In front of the World's press Airbus clearly stated that they only book an order once a contract has been signed and a deposit paid. I saw an online news report yesterday where an Airbus spokesperson was asked specifically about the Chinese A320 order. She said "Contracts have been signed and deposits paid."[I can't find the link just now]

The Boeing cheerleaders won't (or simply refuse to) believe it, but I fail to see why Airbus would lie in front of the World's press and break the law by falsifying business records.



Time flies like an arrow, but fruit flies like a banana!
User currently offlineCPH757 From Denmark, joined Sep 2005, 684 posts, RR: 2
Reply 9, posted (8 years 6 months 1 week 2 days 13 hours ago) and read 3189 times:

If this is a manipulative marketing stunt from Airbus, kudos to their management. They get a lot of positive media appearance of it, and Boeing doesn't.

You can talk about all the crap that is isn't fair and so on, but who listens to you?

It's not Airbus who are the fools here, it's Boeing  Smile

And no, I'm not into this pro-Airbus or Pro-Boeing thing. I just view them as two competitive companies, both making good and less good decisions, which is always fun to comment on in these subjective discussions Big grin



Last flight: SAW-CPH on H9 on 02/11/09 - Next Flights: 23/12/09 CPH-AAL on QI, 30/12/09 CPH-LHR on SK, 19/01/10 CPH-CDG-
User currently offlineRevelation From United States of America, joined Feb 2005, 12339 posts, RR: 25
Reply 10, posted (8 years 6 months 1 week 2 days 12 hours ago) and read 3085 times:

Quoting Scbriml (Reply 8):
"Contracts have been signed and deposits paid."

So this is the rule used by Airbus, what is the rule used by Boeing? I think Boeing waits till a delivery position is assigned, no? In any case, if Boeing's customers don't care, why not just add another column to their orders spreadsheet titled "deposits accepted", and let the public sort it out? Then they would not have to look like childish complainers when A announces their numbers.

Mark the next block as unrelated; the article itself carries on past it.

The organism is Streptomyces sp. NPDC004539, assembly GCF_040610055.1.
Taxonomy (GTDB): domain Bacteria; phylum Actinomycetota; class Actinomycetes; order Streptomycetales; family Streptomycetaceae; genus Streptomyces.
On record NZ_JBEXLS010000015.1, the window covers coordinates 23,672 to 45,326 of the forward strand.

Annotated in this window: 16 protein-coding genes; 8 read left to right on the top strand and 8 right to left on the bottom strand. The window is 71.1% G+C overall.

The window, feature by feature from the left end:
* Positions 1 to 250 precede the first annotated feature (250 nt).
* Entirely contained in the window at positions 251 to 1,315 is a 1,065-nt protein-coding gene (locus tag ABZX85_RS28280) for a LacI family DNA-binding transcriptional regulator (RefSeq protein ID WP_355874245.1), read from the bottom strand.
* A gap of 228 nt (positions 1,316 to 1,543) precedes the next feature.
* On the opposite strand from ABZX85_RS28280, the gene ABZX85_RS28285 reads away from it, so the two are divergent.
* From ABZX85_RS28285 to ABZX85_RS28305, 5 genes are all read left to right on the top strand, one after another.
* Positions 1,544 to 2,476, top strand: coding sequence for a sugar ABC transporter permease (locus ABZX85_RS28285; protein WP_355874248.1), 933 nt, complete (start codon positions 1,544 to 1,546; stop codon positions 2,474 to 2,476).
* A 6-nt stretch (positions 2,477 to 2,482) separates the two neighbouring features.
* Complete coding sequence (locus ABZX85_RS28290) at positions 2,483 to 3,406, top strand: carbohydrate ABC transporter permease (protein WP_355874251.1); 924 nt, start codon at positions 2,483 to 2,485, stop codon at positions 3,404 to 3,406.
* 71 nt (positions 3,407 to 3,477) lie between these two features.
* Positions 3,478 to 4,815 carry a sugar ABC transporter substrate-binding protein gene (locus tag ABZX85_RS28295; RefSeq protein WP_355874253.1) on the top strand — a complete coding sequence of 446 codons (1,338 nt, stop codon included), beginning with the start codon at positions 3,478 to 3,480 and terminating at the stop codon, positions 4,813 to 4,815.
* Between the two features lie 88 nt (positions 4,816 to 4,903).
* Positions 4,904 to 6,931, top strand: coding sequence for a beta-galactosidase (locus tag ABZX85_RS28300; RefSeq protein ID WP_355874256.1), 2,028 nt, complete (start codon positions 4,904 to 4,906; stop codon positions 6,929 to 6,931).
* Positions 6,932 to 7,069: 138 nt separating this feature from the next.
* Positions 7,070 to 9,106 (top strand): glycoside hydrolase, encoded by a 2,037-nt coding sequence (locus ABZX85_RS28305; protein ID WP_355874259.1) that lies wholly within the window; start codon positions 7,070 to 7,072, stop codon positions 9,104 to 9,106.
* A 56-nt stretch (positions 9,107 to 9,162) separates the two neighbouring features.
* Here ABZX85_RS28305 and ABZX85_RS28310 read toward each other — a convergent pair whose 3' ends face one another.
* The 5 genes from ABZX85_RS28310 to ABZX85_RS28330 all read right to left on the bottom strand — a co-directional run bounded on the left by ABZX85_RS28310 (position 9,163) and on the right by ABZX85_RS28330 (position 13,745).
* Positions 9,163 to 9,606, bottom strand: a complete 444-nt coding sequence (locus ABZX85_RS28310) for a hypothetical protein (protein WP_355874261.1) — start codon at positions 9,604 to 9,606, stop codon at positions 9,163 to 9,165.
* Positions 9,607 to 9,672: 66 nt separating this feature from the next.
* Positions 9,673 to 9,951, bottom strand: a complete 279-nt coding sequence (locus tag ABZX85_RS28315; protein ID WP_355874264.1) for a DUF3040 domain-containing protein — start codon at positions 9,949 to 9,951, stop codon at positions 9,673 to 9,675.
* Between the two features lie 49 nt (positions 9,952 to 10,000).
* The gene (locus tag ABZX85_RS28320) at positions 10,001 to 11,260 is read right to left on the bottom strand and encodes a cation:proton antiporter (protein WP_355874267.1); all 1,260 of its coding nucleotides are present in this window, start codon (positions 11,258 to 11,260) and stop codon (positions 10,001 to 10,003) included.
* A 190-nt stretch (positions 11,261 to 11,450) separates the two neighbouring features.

Inspiration, move me brightly!
User currently offlinePlaneDane From , joined Dec 1969, posts, RR:
Reply 11, posted (8 years 6 months 1 week 1 day 6 hours ago) and read 2918 times:

Quoting Scbriml (Reply 8):
I saw an online news report yesterday where an Airbus spokesperson was asked specifically about the Chinese A320 order. She said "Contracts have been signed and deposits paid."[I can't find the link just now]

The Boeing cheerleaders won't (or simply refuse to) believe it, but I fail to see why Airbus would lie in front of the World's press and break the law by falsifying business records.

Then we should just consider Airbus the winner in total sales for last year and move on.

Quoting CPH757 (Reply 9):
It's not Airbus who are the fools here, it's Boeing

Where and when did Boeing publicly challenge the total sales numbers Airbus came up with for last year? Randy merely pointed out the difference in accounting methods in a typically polite way.

Why the need to refer to Boeing as the fools?


User currently offlineMariner From New Zealand, joined Nov 2001, 25005 posts, RR: 85
Reply 12, posted (8 years 6 months 1 week 1 day 6 hours ago) and read 2886 times:
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Quoting PlaneDane (Reply 11):
Then we should just consider Airbus the winner in total sales for last year and move on.

And that is probably the most sensible statement made in this whole schemozzle.